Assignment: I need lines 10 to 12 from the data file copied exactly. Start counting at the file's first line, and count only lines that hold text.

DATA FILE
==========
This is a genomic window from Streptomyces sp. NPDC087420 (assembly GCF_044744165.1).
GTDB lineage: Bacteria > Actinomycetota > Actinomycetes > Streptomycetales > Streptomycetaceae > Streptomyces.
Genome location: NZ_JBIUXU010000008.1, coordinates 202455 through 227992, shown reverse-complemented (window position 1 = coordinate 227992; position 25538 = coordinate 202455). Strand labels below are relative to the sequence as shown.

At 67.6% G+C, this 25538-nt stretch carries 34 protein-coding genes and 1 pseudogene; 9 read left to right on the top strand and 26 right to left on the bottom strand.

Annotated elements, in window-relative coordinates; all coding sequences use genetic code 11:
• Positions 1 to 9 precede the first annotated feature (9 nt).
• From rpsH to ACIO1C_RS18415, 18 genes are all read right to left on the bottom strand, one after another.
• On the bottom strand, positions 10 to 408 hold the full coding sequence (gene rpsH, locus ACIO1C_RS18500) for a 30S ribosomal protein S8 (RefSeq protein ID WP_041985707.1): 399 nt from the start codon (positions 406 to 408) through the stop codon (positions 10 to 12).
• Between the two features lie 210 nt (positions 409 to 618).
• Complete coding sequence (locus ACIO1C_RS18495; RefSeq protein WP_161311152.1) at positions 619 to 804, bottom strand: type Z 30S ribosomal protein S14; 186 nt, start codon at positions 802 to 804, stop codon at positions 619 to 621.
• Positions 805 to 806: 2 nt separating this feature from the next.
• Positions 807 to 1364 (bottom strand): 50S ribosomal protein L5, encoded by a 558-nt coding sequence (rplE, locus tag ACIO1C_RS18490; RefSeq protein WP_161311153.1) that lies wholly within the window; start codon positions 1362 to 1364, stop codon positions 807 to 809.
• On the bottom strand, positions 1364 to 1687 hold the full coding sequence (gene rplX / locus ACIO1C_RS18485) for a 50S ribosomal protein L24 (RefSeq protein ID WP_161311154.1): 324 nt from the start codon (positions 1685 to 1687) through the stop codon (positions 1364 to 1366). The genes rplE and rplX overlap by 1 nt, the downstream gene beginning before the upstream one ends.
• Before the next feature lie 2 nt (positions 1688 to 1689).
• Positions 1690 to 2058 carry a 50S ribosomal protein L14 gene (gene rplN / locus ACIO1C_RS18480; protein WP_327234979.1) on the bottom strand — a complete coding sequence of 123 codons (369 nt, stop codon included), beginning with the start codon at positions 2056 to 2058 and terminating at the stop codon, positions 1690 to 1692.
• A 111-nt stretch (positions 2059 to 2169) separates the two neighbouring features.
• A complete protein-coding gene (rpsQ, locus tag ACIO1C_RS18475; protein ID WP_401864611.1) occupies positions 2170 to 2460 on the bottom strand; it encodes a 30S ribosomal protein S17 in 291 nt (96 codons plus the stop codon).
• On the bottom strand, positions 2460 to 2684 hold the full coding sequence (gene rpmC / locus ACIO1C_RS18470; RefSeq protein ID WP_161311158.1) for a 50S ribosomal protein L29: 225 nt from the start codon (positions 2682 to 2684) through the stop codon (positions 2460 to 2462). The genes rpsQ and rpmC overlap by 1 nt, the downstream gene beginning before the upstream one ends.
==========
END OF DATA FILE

• Complete coding sequence (locus ACIO1C_RS18495; RefSeq protein WP_161311152.1) at positions 619 to 804, bottom strand: type Z 30S ribosomal protein S14; 186 nt, start codon at positions 802 to 804, stop codon at positions 619 to 621.
• Positions 805 to 806: 2 nt separating this feature from the next.
• Positions 807 to 1364 (bottom strand): 50S ribosomal protein L5, encoded by a 558-nt coding sequence (rplE, locus tag ACIO1C_RS18490; RefSeq protein WP_161311153.1) that lies wholly within the window; start codon positions 1362 to 1364, stop codon positions 807 to 809.